China’s state security apparatus has largely worked in the shadows while the Communist Party leader, Xi Jinping, expanded it over recent years into a bulwark against threats to party rule, public order and national unity.
Hong Kong could change that low profile.
Under a national security law that went into force this week, China will openly station security officials in Hong Kong to subdue opposition to the party’s rule. The law authorizes these agents to investigate cases, collect intelligence, and help oversee enforcement of the rules across schools, news outlets, and social organizations. Until now, Chinese agents operated covertly in Hong Kong.
“When I was abducted to China, it was done in secret. Now it can be done openly,” said Lam Wing-kee, a Hong Kong book store owner who was snatched in 2015 and spirited to mainland China. He said that security officials placed him in solitary confinement for five months and interrogated him about publishing gossip-laden books about Mr. Xi and other party leaders.
“Now that the Chinese national security agencies have official protection in Hong Kong, essentially Hong Kong will be no different from any part of China,” said Mr. Lam, who now lives in Taiwan.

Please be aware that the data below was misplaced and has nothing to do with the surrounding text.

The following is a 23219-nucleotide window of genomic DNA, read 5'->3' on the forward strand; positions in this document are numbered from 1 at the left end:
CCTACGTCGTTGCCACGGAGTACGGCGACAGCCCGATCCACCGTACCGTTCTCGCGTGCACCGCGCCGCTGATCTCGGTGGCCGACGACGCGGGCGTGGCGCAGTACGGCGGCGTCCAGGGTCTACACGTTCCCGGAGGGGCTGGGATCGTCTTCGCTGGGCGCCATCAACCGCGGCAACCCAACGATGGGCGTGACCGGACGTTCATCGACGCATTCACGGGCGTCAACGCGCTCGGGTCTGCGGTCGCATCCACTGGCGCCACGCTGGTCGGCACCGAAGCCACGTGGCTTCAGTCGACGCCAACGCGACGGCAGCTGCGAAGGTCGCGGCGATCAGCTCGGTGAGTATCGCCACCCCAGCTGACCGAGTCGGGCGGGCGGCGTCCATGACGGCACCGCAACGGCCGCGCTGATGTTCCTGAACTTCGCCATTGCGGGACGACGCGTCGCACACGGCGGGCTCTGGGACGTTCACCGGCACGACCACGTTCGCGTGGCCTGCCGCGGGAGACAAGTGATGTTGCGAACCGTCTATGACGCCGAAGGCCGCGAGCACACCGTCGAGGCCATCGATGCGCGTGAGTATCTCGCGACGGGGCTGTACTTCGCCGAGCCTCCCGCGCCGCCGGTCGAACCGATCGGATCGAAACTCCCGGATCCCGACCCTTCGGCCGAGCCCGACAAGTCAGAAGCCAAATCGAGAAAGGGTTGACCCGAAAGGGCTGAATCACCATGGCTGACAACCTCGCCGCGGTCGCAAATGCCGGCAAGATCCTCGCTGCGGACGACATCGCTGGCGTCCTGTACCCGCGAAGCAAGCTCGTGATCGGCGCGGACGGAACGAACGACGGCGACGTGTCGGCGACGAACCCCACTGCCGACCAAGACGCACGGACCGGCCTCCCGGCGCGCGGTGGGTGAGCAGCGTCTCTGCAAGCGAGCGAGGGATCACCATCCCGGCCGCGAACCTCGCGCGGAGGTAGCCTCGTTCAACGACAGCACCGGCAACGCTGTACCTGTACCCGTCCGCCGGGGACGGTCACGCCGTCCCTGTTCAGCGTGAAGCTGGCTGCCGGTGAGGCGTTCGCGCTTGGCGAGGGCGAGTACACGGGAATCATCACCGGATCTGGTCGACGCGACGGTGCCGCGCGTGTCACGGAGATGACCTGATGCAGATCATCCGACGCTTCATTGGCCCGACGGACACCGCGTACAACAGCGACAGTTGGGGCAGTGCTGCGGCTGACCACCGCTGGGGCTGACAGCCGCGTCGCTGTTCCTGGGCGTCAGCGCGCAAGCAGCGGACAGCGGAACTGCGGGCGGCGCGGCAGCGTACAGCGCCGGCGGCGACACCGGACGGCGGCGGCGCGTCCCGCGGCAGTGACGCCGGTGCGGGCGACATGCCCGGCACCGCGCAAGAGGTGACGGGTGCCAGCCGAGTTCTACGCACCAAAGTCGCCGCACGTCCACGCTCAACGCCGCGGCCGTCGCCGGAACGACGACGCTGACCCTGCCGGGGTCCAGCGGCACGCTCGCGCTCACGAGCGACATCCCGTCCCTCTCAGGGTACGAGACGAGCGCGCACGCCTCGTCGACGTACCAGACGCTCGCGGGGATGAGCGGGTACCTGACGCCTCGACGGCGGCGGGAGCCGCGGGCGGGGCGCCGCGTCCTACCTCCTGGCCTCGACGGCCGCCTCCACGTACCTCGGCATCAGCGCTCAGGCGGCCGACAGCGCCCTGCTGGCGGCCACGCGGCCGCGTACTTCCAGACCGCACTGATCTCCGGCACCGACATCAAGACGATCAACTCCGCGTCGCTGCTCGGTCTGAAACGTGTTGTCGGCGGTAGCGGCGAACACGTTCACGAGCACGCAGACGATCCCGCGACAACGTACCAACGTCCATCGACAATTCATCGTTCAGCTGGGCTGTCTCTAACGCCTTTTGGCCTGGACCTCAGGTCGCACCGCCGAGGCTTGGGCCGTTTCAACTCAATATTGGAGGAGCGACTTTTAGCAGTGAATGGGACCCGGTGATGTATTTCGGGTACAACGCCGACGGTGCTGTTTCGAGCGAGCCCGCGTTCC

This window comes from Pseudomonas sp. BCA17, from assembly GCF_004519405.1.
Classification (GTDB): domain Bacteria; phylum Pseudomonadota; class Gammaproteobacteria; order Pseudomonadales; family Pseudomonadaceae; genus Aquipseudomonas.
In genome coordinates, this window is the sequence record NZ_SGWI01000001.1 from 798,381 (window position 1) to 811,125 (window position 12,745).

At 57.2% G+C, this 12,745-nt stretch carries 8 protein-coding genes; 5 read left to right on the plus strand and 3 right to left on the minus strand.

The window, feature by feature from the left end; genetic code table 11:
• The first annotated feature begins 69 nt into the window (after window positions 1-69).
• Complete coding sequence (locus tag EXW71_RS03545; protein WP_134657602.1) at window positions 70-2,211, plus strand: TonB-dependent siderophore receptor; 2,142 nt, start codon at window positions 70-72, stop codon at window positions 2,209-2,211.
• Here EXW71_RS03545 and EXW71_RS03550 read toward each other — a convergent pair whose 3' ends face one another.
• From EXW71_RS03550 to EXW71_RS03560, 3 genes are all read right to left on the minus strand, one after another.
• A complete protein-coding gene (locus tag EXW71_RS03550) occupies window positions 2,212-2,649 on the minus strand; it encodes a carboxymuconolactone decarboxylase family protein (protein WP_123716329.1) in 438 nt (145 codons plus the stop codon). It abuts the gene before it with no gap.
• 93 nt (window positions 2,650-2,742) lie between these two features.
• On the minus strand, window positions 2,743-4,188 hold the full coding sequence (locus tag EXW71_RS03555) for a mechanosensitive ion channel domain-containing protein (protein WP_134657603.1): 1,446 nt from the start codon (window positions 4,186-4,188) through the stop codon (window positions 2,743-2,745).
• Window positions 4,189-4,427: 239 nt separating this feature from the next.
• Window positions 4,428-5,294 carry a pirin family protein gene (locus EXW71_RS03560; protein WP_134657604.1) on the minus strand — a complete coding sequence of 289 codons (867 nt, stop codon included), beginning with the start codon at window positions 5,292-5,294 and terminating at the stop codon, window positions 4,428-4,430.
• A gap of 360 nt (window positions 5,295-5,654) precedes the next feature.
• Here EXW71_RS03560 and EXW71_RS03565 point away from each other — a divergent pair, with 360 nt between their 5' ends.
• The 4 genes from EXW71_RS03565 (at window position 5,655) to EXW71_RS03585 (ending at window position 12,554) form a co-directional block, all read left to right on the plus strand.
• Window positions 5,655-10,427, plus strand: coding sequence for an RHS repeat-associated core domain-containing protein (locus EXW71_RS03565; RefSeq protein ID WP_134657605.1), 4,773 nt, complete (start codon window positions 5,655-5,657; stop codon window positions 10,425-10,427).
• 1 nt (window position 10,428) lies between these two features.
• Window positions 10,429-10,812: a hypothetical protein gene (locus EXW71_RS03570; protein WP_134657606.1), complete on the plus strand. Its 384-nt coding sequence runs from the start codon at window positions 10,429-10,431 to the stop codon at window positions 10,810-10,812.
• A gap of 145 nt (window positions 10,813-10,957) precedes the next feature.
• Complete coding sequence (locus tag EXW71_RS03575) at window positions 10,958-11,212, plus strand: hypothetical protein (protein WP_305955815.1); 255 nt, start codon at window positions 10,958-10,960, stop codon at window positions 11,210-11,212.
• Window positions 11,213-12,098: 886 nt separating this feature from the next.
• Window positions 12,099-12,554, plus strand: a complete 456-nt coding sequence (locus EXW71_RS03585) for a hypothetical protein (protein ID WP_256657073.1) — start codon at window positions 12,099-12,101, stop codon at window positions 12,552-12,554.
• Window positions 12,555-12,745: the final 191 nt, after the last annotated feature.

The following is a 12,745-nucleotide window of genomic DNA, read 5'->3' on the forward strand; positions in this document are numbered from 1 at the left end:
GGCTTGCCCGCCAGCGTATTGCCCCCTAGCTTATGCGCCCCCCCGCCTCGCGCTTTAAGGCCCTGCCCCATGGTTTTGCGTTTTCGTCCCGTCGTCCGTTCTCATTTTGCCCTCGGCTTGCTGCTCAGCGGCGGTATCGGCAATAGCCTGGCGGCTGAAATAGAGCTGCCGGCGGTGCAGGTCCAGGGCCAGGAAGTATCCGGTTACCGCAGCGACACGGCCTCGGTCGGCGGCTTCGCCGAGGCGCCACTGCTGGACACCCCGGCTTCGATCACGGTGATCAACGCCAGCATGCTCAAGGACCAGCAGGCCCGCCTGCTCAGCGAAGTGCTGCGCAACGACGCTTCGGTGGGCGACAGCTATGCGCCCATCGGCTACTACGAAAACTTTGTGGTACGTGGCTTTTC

The new law for Hong Kong has drawn criticism for introducing ambiguously defined crimes such as separatism and collusion that can be used to stifle protest. On Wednesday, the first full day that the law took effect, the city’s police flexed its new muscle by arresting mostly peaceful demonstrators over behavior deemed to challenge Chinese rule over the territory.
But the law also extends China’s security state into Hong Kong, where it will operate beyond the scrutiny of local laws and courts. The open yet untouchable nature of these forces signals a drastic shift for the territory, which has promoted itself as an oasis for the rule of law.
For Mr. Xi, Hong Kong represents a logical next step for his expansion of the party’s grip over society. Since coming to power in 2012, Mr. Xi has overseen a crackdown that has extinguished political dissent, worker protests, student activism, and ethnic unrest in Tibet and Xinjiang, several experts said.
“There’s a lot of parallels between what China has domestically and what they’re imposing on Hong Kong,” said Ryan Hass, a fellow at the Brookings Institution. When Mr. Hass was a director for China at the White House National Security Council from 2013 to 2017, he dealt with members of China’s national security apparatus.